Administrators aren't the only education professionals who can take on leadership roles.Everyteacher can be a leader—and this book shows special educators how to choose and navigate their own individual path to educational leadership.
Author Belva Collins, a seasoned educator herself, knows that many special education teachers are called on as “leaders by default” when colleagues turn to them for expertise. In this empowering professional development resource, she shows special educators how topursue more intentional leadership rolesso they can maximize their impact in preK–12 schools. Preservice and in-service teachers will discovereight different pathsthey can follow to become leaders:
Making data-based decisions and conducting classroom research
Effecting schoolwide change
Mentoring other teachers and paraprofessionals
Conducting professional development and consultations
Working effectively with families
Supporting students during transitions
Advocating for students
Connecting with professional organizations that address disability-related concerns
For each path to leadership, teachers will get detailed guidelines for success, grounded in up-to-date research and the author's deep understanding of the everyday challenges educators face. Throughout the book, “Voice of a Leader” interview excerpts share nuggets of practical wisdom and show how real teachers evolved and triumphed on diverse paths to leadership.
Based on the successful teacher leadership course Dr. Collins developed at the University of Kentucky, this forward-thinking book will prepare special educators to make a powerful difference in schools, communities, and the lives of their students.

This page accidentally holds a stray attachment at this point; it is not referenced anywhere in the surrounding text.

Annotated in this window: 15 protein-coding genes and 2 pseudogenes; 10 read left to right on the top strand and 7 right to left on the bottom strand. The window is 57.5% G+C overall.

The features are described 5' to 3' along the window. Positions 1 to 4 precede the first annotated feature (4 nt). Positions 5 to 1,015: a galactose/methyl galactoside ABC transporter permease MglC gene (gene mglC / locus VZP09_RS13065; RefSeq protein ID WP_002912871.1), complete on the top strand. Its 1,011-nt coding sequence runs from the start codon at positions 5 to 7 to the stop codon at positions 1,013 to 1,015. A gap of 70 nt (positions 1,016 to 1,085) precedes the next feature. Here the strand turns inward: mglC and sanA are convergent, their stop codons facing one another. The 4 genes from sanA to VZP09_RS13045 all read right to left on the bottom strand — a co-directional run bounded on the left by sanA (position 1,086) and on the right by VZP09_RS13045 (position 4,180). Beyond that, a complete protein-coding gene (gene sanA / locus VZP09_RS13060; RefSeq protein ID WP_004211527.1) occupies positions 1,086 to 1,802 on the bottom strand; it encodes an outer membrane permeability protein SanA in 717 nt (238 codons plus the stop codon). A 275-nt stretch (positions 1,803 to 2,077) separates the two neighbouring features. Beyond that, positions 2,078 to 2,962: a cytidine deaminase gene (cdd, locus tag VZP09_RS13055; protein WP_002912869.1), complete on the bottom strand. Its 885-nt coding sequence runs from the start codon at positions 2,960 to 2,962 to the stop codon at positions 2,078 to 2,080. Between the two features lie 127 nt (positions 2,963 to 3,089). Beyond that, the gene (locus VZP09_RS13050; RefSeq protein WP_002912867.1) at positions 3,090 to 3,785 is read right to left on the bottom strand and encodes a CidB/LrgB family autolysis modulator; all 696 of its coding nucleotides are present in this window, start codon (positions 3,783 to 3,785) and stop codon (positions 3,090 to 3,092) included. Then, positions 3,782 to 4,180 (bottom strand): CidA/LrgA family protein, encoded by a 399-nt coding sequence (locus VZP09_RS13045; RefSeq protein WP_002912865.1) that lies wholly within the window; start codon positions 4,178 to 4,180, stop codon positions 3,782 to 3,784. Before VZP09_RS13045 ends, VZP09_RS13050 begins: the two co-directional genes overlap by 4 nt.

PRACTICAL MATERIALS:Chapters include learning objectives, definitions of key terms, thought-provoking reflection questions, interview excerpts, and follow-up activities to help teachers delve deeper into each leadership path. Full transcripts of interviews with eight teacher leaders are available online.
Belva C. Collins, Ed.D.is Professor and Chair of the Department of Special Education and Rehabilitation Counseling at the University of Kentucky, where she serves on the program faculty in the Moderate and Severe Disabilities Program. Dr. Collins began her career as a teacher of students with intellectual disabilities in rural Southwestern Virginia before coming to the University of Kentucky to work as a research assistant on several federally funded grants to validate the use of response prompting strategies in special education. She has continued this line of research throughout her career in higher education and has been successful in guiding the applied research of her students in investigating variations of systematic instruction in classroom and community settings. This work provides the foundation for this text. In addition to disseminating her own scholarly writing, Dr. Collins serves as the executive editor of Rural Special Education Quarterly, the primary publication of the American Council on Rural Special Education.